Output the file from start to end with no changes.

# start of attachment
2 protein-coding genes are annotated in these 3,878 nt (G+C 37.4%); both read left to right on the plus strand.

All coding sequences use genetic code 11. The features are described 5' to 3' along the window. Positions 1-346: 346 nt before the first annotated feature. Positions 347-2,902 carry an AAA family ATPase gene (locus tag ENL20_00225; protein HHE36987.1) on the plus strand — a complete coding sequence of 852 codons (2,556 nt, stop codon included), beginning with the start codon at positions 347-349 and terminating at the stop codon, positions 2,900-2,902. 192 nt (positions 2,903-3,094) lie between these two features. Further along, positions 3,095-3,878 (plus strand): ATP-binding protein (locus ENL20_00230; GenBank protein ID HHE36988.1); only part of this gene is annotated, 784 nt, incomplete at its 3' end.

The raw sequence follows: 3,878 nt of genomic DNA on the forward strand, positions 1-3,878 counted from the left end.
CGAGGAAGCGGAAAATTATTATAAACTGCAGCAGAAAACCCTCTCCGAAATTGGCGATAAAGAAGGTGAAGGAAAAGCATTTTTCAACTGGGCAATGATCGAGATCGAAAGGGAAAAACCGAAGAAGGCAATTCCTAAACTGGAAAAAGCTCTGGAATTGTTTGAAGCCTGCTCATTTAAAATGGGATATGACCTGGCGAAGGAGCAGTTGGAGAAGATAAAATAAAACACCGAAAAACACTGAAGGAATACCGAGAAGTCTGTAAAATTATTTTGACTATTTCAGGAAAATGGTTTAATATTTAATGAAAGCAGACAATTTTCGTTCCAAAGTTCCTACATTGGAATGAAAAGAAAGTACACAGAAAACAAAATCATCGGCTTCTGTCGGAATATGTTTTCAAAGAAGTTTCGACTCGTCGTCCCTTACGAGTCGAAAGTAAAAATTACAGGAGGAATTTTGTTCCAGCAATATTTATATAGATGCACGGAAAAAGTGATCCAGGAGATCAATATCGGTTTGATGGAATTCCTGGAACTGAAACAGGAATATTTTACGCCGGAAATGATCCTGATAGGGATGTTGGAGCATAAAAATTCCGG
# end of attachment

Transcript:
2 protein-coding genes are annotated in these 3,878 nt (G+C 37.4%); both read left to right on the plus strand.

All coding sequences use genetic code 11. The features are described 5' to 3' along the window. Positions 1-346: 346 nt before the first annotated feature. Positions 347-2,902 carry an AAA family ATPase gene (locus tag ENL20_00225; protein HHE36987.1) on the plus strand — a complete coding sequence of 852 codons (2,556 nt, stop codon included), beginning with the start codon at positions 347-349 and terminating at the stop codon, positions 2,900-2,902. 192 nt (positions 2,903-3,094) lie between these two features. Further along, positions 3,095-3,878 (plus strand): ATP-binding protein (locus ENL20_00230; GenBank protein ID HHE36988.1); only part of this gene is annotated, 784 nt, incomplete at its 3' end.

The raw sequence follows: 3,878 nt of genomic DNA on the forward strand, positions 1-3,878 counted from the left end.
CGAGGAAGCGGAAAATTATTATAAACTGCAGCAGAAAACCCTCTCCGAAATTGGCGATAAAGAAGGTGAAGGAAAAGCATTTTTCAACTGGGCAATGATCGAGATCGAAAGGGAAAAACCGAAGAAGGCAATTCCTAAACTGGAAAAAGCTCTGGAATTGTTTGAAGCCTGCTCATTTAAAATGGGATATGACCTGGCGAAGGAGCAGTTGGAGAAGATAAAATAAAACACCGAAAAACACTGAAGGAATACCGAGAAGTCTGTAAAATTATTTTGACTATTTCAGGAAAATGGTTTAATATTTAATGAAAGCAGACAATTTTCGTTCCAAAGTTCCTACATTGGAATGAAAAGAAAGTACACAGAAAACAAAATCATCGGCTTCTGTCGGAATATGTTTTCAAAGAAGTTTCGACTCGTCGTCCCTTACGAGTCGAAAGTAAAAATTACAGGAGGAATTTTGTTCCAGCAATATTTATATAGATGCACGGAAAAAGTGATCCAGGAGATCAATATCGGTTTGATGGAATTCCTGGAACTGAAACAGGAATATTTTACGCCGGAAATGATCCTGATAGGGATGTTGGAGCATAAAAATTCCGG